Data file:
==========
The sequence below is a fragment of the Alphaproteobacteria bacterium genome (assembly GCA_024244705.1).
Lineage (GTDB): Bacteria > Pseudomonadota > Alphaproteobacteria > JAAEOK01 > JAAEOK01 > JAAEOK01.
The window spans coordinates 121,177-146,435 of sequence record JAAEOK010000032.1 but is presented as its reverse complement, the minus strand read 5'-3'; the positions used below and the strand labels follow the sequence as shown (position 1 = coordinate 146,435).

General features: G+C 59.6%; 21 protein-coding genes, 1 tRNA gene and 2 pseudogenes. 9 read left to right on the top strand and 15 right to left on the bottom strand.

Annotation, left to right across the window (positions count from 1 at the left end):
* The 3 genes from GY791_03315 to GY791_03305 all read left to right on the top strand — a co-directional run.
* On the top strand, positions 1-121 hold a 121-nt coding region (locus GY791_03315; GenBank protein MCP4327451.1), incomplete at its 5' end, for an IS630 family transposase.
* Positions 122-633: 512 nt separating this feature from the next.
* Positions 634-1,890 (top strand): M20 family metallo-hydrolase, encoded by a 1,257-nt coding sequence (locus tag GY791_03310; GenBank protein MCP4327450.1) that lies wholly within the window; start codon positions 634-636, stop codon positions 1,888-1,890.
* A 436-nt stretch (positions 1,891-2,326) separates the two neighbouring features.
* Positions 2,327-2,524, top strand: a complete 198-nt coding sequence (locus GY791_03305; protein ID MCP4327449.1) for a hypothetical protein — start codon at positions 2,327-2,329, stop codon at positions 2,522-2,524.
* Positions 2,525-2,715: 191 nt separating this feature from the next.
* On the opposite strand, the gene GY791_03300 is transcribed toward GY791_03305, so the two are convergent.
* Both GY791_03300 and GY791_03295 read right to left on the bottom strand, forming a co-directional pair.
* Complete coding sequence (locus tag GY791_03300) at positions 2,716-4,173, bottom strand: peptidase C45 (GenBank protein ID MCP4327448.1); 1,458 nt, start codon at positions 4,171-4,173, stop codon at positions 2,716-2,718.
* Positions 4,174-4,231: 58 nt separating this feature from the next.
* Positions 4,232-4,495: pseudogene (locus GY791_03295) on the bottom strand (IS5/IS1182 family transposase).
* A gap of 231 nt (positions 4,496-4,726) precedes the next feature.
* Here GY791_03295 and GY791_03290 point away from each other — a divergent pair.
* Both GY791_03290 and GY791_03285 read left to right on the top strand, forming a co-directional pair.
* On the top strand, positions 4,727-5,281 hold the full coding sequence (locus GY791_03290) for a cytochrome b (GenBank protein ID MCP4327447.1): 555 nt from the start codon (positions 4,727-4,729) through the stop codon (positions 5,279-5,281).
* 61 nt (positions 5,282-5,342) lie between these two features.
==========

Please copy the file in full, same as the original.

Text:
The sequence below is a fragment of the Alphaproteobacteria bacterium genome (assembly GCA_024244705.1).
Lineage (GTDB): Bacteria > Pseudomonadota > Alphaproteobacteria > JAAEOK01 > JAAEOK01 > JAAEOK01.
The window spans coordinates 121,177-146,435 of sequence record JAAEOK010000032.1 but is presented as its reverse complement, the minus strand read 5'-3'; the positions used below and the strand labels follow the sequence as shown (position 1 = coordinate 146,435).

General features: G+C 59.6%; 21 protein-coding genes, 1 tRNA gene and 2 pseudogenes. 9 read left to right on the top strand and 15 right to left on the bottom strand.

Annotation, left to right across the window (positions count from 1 at the left end):
* The 3 genes from GY791_03315 to GY791_03305 all read left to right on the top strand — a co-directional run.
* On the top strand, positions 1-121 hold a 121-nt coding region (locus GY791_03315; GenBank protein MCP4327451.1), incomplete at its 5' end, for an IS630 family transposase.
* Positions 122-633: 512 nt separating this feature from the next.
* Positions 634-1,890 (top strand): M20 family metallo-hydrolase, encoded by a 1,257-nt coding sequence (locus tag GY791_03310; GenBank protein MCP4327450.1) that lies wholly within the window; start codon positions 634-636, stop codon positions 1,888-1,890.
* A 436-nt stretch (positions 1,891-2,326) separates the two neighbouring features.
* Positions 2,327-2,524, top strand: a complete 198-nt coding sequence (locus GY791_03305; protein ID MCP4327449.1) for a hypothetical protein — start codon at positions 2,327-2,329, stop codon at positions 2,522-2,524.
* Positions 2,525-2,715: 191 nt separating this feature from the next.
* On the opposite strand, the gene GY791_03300 is transcribed toward GY791_03305, so the two are convergent.
* Both GY791_03300 and GY791_03295 read right to left on the bottom strand, forming a co-directional pair.
* Complete coding sequence (locus tag GY791_03300) at positions 2,716-4,173, bottom strand: peptidase C45 (GenBank protein ID MCP4327448.1); 1,458 nt, start codon at positions 4,171-4,173, stop codon at positions 2,716-2,718.
* Positions 4,174-4,231: 58 nt separating this feature from the next.
* Positions 4,232-4,495: pseudogene (locus GY791_03295) on the bottom strand (IS5/IS1182 family transposase).
* A gap of 231 nt (positions 4,496-4,726) precedes the next feature.
* Here GY791_03295 and GY791_03290 point away from each other — a divergent pair.
* Both GY791_03290 and GY791_03285 read left to right on the top strand, forming a co-directional pair.
* On the top strand, positions 4,727-5,281 hold the full coding sequence (locus GY791_03290) for a cytochrome b (GenBank protein ID MCP4327447.1): 555 nt from the start codon (positions 4,727-4,729) through the stop codon (positions 5,279-5,281).
* 61 nt (positions 5,282-5,342) lie between these two features.